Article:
Common Uses of Transition Metals

Written by nancy hayden
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Common Uses of Transition Metals
Mercury, used in thermometers, is the only transition metal that is liquid at room temperature. (thermometer image by Szymon Apanowicz from

On the periodic table, there are two sections of main-group elements at either end. Transition metals are so named because they sit between these two sides of the table, and serve as a transition between them. Transition metals are very versatile, malleable and conduct electricity at a high rate. These metallic elements are quite strong and do not corrode easily. These properties make them helpful in many uses.

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Transition metals are known to be effective catalysts in many chemical reaction processes. Their strength and make-up allow them to accelerate certain reactions without themselves being affected. Some are used to create industrial chemicals. For example, platinum is used in the creation of nitric acid, and vanadium oxide is used in making sulphuric acid. Rhodium is used to fight pollution inside a car's catalytic converter, by helping to reduce carbon dioxide and nitrogen emissions. Nickel is used with vegetable oil in a process called hydrogenation. The nickel helps the oil react with hydrogen, raising the melting point and resulting in spreadable margarine.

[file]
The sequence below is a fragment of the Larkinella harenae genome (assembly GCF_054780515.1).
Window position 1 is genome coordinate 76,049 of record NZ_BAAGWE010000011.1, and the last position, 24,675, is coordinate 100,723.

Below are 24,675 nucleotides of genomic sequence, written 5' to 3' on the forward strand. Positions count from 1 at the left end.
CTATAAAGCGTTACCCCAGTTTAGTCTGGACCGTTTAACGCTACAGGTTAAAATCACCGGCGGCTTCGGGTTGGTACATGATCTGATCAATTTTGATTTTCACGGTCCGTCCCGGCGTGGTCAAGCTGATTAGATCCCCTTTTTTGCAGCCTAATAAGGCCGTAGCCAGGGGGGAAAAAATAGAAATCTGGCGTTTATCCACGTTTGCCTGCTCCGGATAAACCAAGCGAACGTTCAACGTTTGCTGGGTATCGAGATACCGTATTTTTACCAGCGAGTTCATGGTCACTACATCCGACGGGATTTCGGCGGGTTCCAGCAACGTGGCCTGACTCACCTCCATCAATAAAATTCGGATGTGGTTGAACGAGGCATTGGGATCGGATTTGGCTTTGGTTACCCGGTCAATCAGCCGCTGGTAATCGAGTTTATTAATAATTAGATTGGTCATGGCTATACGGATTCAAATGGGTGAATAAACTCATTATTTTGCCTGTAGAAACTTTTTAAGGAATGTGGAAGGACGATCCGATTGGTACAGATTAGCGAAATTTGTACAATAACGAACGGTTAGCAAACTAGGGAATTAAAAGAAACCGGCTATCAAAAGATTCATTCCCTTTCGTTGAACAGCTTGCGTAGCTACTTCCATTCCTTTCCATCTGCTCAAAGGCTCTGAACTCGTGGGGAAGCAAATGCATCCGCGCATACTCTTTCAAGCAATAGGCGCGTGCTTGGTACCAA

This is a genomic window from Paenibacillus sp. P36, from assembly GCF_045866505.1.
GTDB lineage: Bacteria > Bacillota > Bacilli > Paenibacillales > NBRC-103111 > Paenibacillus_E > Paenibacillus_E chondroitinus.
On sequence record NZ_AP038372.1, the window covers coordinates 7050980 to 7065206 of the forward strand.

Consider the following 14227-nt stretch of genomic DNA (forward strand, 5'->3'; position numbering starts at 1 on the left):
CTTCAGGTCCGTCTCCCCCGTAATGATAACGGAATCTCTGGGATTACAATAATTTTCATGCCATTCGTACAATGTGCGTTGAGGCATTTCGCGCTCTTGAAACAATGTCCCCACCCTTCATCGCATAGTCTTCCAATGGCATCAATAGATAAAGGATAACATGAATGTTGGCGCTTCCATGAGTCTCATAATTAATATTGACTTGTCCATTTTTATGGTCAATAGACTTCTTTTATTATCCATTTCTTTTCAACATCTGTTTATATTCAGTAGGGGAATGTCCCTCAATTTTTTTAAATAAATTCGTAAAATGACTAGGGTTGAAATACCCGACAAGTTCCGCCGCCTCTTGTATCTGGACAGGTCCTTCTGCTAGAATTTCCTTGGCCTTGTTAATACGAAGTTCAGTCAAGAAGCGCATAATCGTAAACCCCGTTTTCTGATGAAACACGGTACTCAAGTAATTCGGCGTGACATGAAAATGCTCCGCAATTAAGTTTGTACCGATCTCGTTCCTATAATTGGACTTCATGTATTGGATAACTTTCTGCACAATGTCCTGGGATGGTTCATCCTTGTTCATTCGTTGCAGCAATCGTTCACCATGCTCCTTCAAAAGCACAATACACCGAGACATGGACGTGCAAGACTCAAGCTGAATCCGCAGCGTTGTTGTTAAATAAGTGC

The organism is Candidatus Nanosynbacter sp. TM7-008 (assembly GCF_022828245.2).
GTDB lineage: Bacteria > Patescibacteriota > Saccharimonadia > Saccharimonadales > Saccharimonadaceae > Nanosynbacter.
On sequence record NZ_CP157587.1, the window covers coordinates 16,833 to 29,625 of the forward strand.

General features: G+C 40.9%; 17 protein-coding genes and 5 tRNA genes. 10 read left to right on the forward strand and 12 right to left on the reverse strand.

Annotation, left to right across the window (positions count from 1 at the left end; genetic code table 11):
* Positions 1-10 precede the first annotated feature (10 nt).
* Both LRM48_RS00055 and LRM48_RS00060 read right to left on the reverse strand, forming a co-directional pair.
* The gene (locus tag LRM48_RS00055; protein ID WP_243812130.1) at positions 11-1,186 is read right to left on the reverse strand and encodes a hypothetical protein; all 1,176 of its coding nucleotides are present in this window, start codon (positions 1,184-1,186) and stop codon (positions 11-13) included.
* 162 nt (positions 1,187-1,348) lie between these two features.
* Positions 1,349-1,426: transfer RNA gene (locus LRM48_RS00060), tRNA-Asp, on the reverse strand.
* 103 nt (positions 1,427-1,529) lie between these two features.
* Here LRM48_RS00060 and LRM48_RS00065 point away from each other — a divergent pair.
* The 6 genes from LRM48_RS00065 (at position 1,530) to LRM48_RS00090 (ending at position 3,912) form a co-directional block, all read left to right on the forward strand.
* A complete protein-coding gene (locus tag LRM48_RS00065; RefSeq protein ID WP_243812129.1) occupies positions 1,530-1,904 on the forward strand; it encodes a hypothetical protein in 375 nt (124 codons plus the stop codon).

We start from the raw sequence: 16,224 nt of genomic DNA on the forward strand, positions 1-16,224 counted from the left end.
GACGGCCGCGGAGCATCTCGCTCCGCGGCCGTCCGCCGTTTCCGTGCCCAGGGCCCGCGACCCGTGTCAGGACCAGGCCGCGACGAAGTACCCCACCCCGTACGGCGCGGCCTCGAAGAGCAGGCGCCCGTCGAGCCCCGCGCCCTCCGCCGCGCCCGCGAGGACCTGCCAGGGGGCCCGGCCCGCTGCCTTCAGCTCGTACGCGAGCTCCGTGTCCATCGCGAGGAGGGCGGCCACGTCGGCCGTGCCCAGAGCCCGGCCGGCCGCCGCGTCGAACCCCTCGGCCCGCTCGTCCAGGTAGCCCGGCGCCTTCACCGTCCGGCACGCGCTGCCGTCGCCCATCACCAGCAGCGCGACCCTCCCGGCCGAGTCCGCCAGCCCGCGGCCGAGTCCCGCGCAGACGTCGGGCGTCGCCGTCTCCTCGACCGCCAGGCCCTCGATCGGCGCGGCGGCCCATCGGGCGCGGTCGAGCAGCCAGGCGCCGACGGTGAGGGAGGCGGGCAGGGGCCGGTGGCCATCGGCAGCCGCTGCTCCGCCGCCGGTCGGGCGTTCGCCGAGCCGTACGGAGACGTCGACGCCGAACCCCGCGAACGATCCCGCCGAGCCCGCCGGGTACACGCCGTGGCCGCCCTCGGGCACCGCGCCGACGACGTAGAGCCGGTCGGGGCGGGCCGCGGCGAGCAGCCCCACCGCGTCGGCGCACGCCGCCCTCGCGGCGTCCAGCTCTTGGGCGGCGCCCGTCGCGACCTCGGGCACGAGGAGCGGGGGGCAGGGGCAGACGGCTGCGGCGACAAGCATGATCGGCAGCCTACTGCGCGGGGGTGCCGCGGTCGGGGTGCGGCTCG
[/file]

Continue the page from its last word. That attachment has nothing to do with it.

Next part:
Certain transition metals revolutionised the construction industry. Iron, for example, is not only extremely strong and hard, it is also one of only three elements that are magnetic, the other two being cobalt and nickel. Iron resists corrosion quite well, making it useful in the construction of everything from buildings to manhole covers to engine blocks. Copper is another transition metal commonly used in construction. Copper is ideal for electrical wiring because it conducts electricity so well. It is also used in hot water pipes and cooking pans because water does not corrode it easily.


Alloys are the mixture of two or more metals that blend together to make a new substance. This substance often has different properties and benefits than its parts, and can be less expensive to use in great amounts. Transition metals are often used in the creation of alloys. For example, brass is created by mixing copper and zinc. For certain items that need to be cut or stamped to create, zinc proves to be too brittle and copper too soft. Iron is mixed with carbon to make the alloy steel. Steel is more malleable than iron and is used to make car bodies, machinery and even food cans.

Other Common Uses

Many other transition metals are used in items each day. Osmium is used in the filaments in light bulbs. Platinum and gold are used to make jewellery and many different household items. Gold is also used commonly in coins and electronics. Mercury is used in thermometers, batteries and fluorescent lights. Chromium is used in making cutlery and in the reactors in chemical plants. Titanium has become widely used in jewellery making, as it is strong and durable, yet much less expensive than platinum.

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